A University of Missouri researcher has co-authored a report that found that individuals genetically predisposed to anxiety are less likely to volunteer and exhibit other pro-social behaviors.
MU researcher Professor Gustavo Carlo says this is related to a construct called personal distress, where someone observing another person in trouble experiences emotional distress themselves.
“Someone comes across someone that’s whose hurt badly in an accident and we see, if we look around some people stand around there and don’t seem to really know what to do, they’re kind of like frozen,” Carlo said.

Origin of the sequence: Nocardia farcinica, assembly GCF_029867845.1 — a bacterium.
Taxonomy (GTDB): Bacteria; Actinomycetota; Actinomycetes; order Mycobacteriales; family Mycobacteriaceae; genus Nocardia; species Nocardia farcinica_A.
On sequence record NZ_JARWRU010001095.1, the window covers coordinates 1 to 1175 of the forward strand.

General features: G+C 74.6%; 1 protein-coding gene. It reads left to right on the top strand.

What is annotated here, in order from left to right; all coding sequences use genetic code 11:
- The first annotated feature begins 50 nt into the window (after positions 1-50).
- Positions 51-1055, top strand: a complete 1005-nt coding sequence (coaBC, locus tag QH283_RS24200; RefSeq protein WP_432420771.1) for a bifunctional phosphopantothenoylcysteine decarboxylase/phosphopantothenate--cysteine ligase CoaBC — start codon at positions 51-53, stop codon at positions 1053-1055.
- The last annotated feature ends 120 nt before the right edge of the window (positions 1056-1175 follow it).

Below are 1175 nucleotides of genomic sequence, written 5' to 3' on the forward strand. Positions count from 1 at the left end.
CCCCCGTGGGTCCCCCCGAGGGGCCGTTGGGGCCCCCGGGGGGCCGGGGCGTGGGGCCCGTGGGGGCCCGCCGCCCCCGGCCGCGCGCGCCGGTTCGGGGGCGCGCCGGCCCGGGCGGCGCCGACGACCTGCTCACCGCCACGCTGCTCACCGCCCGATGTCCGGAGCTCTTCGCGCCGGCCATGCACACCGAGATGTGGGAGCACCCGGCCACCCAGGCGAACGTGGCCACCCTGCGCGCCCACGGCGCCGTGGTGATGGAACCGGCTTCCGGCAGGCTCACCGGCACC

Professor Scott Stoltenberg of the University of Nebraska-Lincoln served as Carlo’s co-author on the study. Stoltenberg says to collect data they had about 400 college aged participants fill out a survey and provide cheek cells to the researchers, allowing them to study the DNA of the participants.
"We had them fill out some questionnaires that asked them about their past of pro-social behaviors and these kind of behaviors had to do with helping strangers or donating to charity, things like that," Stoltenberg said.
Using the questionnaires and DNA, they were able to identify a common gene variant that influences the brain’s serotonin system and find an association with the gene and social behavior.
Stoltenberg says there is no evidence that the gene causes a behavior. But he thinks that it influences a person’s anxiety levels that can change how a person reacts to a social situation.